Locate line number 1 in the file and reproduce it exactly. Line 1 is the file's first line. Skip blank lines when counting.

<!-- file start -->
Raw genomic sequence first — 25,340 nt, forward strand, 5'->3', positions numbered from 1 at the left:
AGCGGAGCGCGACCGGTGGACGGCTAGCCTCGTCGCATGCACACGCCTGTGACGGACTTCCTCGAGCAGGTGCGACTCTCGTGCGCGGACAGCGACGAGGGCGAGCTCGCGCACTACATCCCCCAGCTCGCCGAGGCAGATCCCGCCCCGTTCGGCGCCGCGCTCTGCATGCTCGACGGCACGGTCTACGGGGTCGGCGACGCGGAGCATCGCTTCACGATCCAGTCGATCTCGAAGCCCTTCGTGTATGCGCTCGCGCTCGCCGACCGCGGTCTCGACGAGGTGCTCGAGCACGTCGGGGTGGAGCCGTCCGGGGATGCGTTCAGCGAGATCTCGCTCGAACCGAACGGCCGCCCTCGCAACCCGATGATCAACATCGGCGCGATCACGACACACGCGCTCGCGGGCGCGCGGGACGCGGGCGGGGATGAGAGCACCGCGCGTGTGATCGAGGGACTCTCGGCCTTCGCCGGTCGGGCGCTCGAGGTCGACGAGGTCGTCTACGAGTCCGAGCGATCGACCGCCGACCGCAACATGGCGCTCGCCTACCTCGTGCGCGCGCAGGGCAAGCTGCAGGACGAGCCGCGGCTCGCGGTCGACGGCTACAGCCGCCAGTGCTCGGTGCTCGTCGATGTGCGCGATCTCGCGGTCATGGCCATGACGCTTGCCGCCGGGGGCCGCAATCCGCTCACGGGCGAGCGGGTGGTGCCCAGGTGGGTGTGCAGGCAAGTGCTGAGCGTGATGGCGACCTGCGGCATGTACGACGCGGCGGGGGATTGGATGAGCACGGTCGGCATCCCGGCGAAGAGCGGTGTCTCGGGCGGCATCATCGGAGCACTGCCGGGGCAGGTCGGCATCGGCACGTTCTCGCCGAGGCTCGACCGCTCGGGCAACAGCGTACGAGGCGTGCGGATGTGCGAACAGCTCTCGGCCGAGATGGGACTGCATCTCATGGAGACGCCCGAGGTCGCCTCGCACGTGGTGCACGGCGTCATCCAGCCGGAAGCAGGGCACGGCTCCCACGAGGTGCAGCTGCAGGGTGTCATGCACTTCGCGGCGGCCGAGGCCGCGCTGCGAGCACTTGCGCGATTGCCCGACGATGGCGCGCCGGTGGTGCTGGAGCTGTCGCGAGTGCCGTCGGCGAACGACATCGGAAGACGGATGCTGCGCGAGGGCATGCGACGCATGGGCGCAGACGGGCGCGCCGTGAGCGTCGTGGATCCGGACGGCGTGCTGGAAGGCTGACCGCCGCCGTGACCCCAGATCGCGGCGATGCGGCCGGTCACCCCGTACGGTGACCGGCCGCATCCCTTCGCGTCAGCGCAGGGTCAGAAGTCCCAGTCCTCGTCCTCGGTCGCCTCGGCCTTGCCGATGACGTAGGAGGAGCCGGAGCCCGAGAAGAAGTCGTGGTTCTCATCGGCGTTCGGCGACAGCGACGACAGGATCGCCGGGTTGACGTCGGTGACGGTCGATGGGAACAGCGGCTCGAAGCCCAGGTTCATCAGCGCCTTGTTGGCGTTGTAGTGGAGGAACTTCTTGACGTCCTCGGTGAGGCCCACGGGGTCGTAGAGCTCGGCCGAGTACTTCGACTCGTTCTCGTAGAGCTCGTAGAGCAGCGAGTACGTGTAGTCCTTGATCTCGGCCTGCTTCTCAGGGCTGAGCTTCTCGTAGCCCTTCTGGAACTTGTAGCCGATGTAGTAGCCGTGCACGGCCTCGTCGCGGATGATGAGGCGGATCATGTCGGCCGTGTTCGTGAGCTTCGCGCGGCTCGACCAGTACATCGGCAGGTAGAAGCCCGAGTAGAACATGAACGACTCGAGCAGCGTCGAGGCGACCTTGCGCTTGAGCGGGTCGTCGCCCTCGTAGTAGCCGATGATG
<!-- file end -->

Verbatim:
Raw genomic sequence first — 25,340 nt, forward strand, 5'->3', positions numbered from 1 at the left: